The Hinge: A Very Low Back Problem



The low back was designed to be stiff and stable - it's supposed to keep a very important part of your spinal cord safe. The design leaves little room for movement: the joints overlap significantly making rotation incredibly limited, and forward/backward bending less than in other parts of your spine. So what happens when other parts of your spine get stiff? Your body gets creative! Your body picks one of the other segments in your low back, usually between L4 and S1, and just moves from there instead. Great in the short term -- horrible repercussions in the long run.


It’s easy to spot this in a client: there is an indent in their back, like a real indent, and when they lean back it just hinges from there.


Early in this condition people will usually complain that they “throw out their back.” These individuals are usually initially fine, until they do a little too much or move a little too far and then that segment gets inflamed and the muscles around it spasm to protect the segment. Later on they'll generally have pain most of the time - they'll just say they have a bad back.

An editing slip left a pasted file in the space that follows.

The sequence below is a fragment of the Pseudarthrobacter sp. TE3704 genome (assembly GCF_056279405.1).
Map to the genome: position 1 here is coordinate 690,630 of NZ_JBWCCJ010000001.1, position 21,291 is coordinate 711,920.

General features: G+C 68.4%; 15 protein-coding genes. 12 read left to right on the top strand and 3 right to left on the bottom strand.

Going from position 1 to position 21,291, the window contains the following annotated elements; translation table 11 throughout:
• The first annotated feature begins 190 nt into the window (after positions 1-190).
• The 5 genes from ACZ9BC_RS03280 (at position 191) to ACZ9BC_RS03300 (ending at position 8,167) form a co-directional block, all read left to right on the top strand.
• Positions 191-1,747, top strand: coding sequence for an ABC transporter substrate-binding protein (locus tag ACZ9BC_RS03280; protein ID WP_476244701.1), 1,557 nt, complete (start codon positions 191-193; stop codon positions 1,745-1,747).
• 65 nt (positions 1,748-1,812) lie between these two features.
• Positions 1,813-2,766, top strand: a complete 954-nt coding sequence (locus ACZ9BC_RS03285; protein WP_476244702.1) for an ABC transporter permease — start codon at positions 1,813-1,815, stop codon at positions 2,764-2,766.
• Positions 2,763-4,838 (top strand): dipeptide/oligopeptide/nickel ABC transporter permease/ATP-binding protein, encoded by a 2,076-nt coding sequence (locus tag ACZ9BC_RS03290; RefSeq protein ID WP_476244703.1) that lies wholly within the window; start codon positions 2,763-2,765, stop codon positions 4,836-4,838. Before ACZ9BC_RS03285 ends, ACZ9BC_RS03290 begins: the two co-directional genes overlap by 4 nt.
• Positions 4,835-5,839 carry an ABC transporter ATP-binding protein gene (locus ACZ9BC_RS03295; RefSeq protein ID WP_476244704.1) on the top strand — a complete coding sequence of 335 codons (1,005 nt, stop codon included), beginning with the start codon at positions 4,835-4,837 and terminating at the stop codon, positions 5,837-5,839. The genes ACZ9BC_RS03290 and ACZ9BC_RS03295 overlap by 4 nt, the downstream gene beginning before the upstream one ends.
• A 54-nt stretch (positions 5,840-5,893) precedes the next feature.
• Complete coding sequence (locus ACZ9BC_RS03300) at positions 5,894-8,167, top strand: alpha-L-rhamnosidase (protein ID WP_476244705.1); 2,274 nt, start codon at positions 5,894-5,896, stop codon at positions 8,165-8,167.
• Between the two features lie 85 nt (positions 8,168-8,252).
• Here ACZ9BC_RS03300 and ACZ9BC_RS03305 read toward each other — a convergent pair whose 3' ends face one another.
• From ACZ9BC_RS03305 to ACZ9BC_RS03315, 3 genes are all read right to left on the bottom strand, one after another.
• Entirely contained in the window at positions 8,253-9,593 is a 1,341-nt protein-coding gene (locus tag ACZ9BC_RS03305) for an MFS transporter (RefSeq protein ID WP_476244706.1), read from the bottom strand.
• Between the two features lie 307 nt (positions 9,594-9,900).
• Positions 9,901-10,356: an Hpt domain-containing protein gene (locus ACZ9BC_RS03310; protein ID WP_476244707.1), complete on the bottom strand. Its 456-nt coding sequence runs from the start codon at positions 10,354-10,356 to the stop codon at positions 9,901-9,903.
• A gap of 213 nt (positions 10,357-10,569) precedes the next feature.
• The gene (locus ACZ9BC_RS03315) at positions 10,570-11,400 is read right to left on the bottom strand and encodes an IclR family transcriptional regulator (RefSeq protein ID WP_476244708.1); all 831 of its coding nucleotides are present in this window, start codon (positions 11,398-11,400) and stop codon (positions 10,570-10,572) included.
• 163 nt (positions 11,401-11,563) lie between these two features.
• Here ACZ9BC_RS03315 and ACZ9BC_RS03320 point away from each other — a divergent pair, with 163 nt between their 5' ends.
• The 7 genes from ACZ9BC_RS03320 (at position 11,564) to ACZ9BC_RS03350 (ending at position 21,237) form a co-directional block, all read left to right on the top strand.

The concern is that the issue is stability and the last thing you should do is rest, however, that's what most of these individuals do. When people throw out their backs they usually rest in bed for several days. This is literally the worst thing that you can do.


The worst part is when the segment continues to be the only thing moving it becomes less and less stable. The next thing you know they're looking at a fusion for a Spondylolisthesis (which usually sounds and looks significantly worse than it really is). For some reason people think of back surgery as the answer to their problem. What most don't understand is that a fusion has a 50% success rate with success defined as the patient not being worse afterwards. Just to be clear that means that 50% of people who have a fusion will be worse afterwards. This explains all of the individuals that I have treated after 5+ back surgeries… that's insane! That's the definition of insane… doing the same thing over and over again expecting different results.


Look at this issue from a simple mechanical standpoint: you have one area that is moving too much and 20 plus other areas that are moving too little. All we really need to do is stabilize the area that is moving too much, and move the parts that aren’t moving.


While the fusion gets the unstable segment to stop moving, your body is just going to find another segment to move instead. This explains the fusion at L5 S1, that becomes a fusion from L4 to S1, that becomes a fusion from L3 to S1, and so forth. I have actually seen a fusion from T11 to S1. Unless you start getting the rest of your back to move the fusion is just a short term fix to a very big problem.